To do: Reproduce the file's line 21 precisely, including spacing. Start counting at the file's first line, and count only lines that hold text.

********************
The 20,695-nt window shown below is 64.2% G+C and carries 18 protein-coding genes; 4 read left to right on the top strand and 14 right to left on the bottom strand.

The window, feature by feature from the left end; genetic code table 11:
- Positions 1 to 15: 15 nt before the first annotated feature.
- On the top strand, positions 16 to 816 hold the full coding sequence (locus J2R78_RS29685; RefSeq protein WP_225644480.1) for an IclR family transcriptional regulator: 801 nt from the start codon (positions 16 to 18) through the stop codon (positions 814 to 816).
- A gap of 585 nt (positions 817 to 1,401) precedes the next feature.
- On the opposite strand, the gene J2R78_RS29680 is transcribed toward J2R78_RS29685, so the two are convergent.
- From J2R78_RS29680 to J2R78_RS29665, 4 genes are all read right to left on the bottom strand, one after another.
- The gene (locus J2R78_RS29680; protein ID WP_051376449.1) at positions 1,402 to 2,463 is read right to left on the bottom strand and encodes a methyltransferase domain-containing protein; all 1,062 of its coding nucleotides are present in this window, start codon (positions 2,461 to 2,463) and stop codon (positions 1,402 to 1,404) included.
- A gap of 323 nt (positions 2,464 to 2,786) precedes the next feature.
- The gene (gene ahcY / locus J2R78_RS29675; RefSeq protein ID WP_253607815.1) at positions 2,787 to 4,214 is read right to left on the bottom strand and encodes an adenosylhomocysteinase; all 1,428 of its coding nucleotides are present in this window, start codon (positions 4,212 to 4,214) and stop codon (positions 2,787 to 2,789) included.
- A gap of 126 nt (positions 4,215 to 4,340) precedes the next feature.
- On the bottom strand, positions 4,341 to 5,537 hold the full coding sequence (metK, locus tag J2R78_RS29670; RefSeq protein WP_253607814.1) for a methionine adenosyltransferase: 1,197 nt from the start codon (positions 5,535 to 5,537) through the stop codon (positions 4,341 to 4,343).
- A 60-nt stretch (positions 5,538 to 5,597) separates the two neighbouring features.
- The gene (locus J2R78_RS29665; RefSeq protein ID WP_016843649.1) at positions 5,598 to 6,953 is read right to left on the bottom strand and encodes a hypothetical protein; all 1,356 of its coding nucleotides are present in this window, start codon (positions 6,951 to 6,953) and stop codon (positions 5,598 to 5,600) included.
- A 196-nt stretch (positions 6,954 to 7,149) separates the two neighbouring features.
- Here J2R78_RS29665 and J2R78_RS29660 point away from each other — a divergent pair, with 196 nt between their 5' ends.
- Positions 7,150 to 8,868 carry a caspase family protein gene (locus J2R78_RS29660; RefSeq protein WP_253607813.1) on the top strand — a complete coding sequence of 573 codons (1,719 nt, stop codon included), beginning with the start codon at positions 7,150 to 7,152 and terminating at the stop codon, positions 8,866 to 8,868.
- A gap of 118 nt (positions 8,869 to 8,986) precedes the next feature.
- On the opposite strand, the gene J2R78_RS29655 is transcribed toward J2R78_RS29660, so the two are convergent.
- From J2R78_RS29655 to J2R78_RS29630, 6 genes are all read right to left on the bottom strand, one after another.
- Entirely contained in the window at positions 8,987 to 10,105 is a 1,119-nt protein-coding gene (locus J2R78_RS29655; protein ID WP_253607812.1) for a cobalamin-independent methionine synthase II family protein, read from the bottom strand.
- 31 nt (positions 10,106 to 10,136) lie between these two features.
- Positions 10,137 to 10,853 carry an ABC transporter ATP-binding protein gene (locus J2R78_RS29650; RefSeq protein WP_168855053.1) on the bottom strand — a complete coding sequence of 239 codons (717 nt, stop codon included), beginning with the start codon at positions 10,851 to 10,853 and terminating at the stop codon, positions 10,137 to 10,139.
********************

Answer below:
- Entirely contained in the window at positions 8,987 to 10,105 is a 1,119-nt protein-coding gene (locus J2R78_RS29655; protein ID WP_253607812.1) for a cobalamin-independent methionine synthase II family protein, read from the bottom strand.